Conservation easements, in which landowners can earn tax deductions for preserving their open land, are rife with abuse, the IRS says. That’s why the IRS is cracking down on these tax goodies for wealthy landowners. The IRS has already fingered 240 taxpayers for audits relating to this tactic, with another potential 100 donors on the hit list.
The tax law gives you plenty of leeway to deduct contributions within generous limits. In fact, if you’re like most donors, you probably aren’t even aware that any limits exist.
We can’t overemphasize the need to keep the required records for charitable donations, especially because the IRS is turning up the heat on donation deductions.
If you donate intellectual property (such as patents) to charity, you can claim a tax deduction for your generosity. But the 2004 tax law restricts what you can deduct.
Are you ready for a computer upgrade? If the answer is "yes," don’t just toss out your old equipment.
The IRS just pulled the strings tighter on a tax loophole that it virtually closed last year. The agency issued a ruling that explains the tough new rules limiting deductions for charitable car donations. (IRS Notice 2005-44, Internal Revenue Bulletin 2005-25)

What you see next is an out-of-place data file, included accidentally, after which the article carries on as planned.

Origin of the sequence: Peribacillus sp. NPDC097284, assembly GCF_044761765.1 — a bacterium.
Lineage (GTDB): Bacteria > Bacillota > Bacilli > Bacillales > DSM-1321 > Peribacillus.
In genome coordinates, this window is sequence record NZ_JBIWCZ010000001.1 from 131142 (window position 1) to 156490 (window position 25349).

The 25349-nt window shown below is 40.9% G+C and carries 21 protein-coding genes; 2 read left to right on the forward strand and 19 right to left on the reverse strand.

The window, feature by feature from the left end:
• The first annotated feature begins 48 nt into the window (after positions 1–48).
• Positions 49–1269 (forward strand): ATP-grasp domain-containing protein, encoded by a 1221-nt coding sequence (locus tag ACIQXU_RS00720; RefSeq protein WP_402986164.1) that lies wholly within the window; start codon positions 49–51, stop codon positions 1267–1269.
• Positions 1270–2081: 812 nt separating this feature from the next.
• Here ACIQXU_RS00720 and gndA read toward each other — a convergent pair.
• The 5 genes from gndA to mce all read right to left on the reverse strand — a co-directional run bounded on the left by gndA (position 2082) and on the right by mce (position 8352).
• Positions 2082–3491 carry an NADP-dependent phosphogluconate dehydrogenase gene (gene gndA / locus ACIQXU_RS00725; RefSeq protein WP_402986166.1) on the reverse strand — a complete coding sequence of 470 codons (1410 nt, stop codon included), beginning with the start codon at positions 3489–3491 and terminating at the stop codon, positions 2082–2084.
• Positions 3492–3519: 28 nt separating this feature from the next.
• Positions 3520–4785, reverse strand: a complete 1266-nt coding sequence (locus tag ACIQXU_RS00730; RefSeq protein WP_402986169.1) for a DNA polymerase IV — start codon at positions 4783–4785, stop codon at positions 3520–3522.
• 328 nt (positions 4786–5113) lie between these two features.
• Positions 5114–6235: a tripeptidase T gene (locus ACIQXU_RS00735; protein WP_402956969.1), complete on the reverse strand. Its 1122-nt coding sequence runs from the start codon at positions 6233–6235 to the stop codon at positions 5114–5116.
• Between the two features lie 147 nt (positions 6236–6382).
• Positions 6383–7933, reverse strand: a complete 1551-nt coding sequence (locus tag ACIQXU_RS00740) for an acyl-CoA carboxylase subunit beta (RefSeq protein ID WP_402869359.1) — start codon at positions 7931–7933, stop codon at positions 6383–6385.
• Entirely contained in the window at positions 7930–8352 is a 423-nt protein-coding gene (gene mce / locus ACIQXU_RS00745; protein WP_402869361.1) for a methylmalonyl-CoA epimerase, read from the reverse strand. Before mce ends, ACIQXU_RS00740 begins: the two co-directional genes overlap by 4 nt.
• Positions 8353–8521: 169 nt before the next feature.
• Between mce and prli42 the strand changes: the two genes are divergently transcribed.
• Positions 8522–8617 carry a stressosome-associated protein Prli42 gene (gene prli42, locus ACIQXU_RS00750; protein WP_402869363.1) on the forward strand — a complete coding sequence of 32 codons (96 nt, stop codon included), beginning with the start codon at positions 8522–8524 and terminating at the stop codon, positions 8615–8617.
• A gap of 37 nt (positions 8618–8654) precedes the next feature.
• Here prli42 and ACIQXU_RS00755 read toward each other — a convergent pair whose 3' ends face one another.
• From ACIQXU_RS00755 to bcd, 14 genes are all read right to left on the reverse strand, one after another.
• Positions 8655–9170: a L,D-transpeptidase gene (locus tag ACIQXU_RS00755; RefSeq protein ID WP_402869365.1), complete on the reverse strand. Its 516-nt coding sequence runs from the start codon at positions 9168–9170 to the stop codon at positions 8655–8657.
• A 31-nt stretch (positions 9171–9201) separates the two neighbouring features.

Instead of donating cash to charity, you might want to give away stock. Just remember to do things the right way.
Unfortunately, you can’t deduct the value of your time and effort devoted to charity. But that doesn’t mean your charitable deductions are limited to gifts of cash, stock or other assets.
Are you a rabid fan of your alma mater’s sports teams or the local college powerhouse? There’s a way you can pocket a nifty tax break while showing support for your favorite athletes.
Do your aging parents live in a home that’s soared in value? Chances are, they’ve paid off the house, so they’re not claiming mortgage interest deductions anymore. Even if they still deduct mortgage interest, they’re probably in a low tax bracket now, so those deductions don’t do much good anyway.